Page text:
Data were analyzed using SAS (version 9.4; SAS Institute) and were adjusted for nonresponse and weighted to be nationally representative, and variance estimates were calculated to account for the clustered survey design. The proportions of workers who reported emphysema, chronic bronchitis, and COPD diagnosis were assessed separately among those who never smoked and those who ever smoked. Prevalence estimates with relative standard error (standard error of the estimate divided by the estimate) ≥30% were not reported. Participants with unknown or missing information for COPD were excluded from the analysis. Two-sided t-tests were used to determine statistically significant (p<0.05) differences between point estimates.
During 2013–2017, among an estimated 164 million U.S. adults aged ≥18 years who were working any time during the 12 months preceding the interview, COPD prevalences were 6.0% (3.4 million) among those who ever smoked and 2.2% (2.4 million) among those who never smoked. The proportions of workers who reported an emphysema, chronic bronchitis, or COPD diagnosis were 1.1%, 3.8%, 2.5%, respectively for those who ever smoked (35% of workers), and 0.1%, 1.9%, and 0.4%, respectively for those who never smoked (65% of workers).
Among workers who never smoked, the highest COPD prevalences were among women (3.0%), adults aged ≥65 years (4.6%), and those reporting fair/poor health (6.7%), more than three physician office visits in past 12 months (4.2%), more than three ED visits in past 12 months (10.3%), and >7 days of work lost because of any illness or injury (6.6%). By sex, race, and ethnicity, COPD prevalences were highest among non-Hispanic white men (1.7%) and non-Hispanic black women (3.7%) (Table 1). Among persons who never smoked, those with COPD missed an average of 14.9 work days (15.6 days for women and 13.6 days for men) because of any illness or injury compared with persons who did not have COPD, who missed an average of 5.4 work days (6.4 days for women and 4.4 days for men).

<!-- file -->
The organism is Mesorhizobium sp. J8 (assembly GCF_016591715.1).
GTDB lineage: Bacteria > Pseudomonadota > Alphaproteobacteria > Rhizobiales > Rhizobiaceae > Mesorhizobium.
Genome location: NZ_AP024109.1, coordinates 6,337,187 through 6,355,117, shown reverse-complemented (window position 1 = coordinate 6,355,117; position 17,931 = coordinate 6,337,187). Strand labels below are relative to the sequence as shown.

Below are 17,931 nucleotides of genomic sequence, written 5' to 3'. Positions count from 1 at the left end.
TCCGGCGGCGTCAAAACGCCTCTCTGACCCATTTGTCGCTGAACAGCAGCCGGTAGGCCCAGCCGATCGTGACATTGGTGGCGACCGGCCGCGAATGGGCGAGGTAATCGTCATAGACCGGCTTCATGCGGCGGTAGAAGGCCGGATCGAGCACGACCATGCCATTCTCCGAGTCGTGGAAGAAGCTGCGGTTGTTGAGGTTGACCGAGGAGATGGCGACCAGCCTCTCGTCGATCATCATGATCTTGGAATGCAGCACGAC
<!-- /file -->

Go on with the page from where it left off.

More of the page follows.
Among workers who never smoked, COPD prevalences exceeded 3.0% among those in the information (3.3%) and mining (3.1%) industries and in the office and administrative support occupation (3.3%) (Table 2). Sex differences in COPD prevalence were observed by industry and occupation. Among men, the highest COPD prevalences were among those employed in agriculture, forestry, fishing, and hunting (2.3%), the administrative and support, waste management, and remediation services (2.3%), the arts, entertainment, and recreation (2.3%) industries, and protective services occupation (2.3%); among women, the highest prevalences were among those employed in the information industry (5.1%) and transportation and material moving occupation (4.5%).
An estimated 24% of U.S adults with COPD have never smoked (3,4). Among persons who never smoked, an estimated 26%–53% of COPD can be attributed to occupational exposures (4–6). Previous studies have shown that occupational exposures to dust and toxins, as well as biologic and social differences, and genetic factors were associated with increased risk for COPD among persons who never smoked (1,3,5,7). Therefore, identifying occupational risk factors is needed for preventing and reducing COPD among workers. This study, which provides industry- and occupation-specific COPD prevalence estimates among 106 million persons who never smoked and were employed any time in the past 12 months, found that two thirds of those with COPD were women. Women who had never smoked had higher COPD prevalences than did men regardless of their sociodemographic characteristics. Within-group variations were observed among sex, race, and ethnicity, with the highest prevalences among non-Hispanic black women and non-Hispanic white men.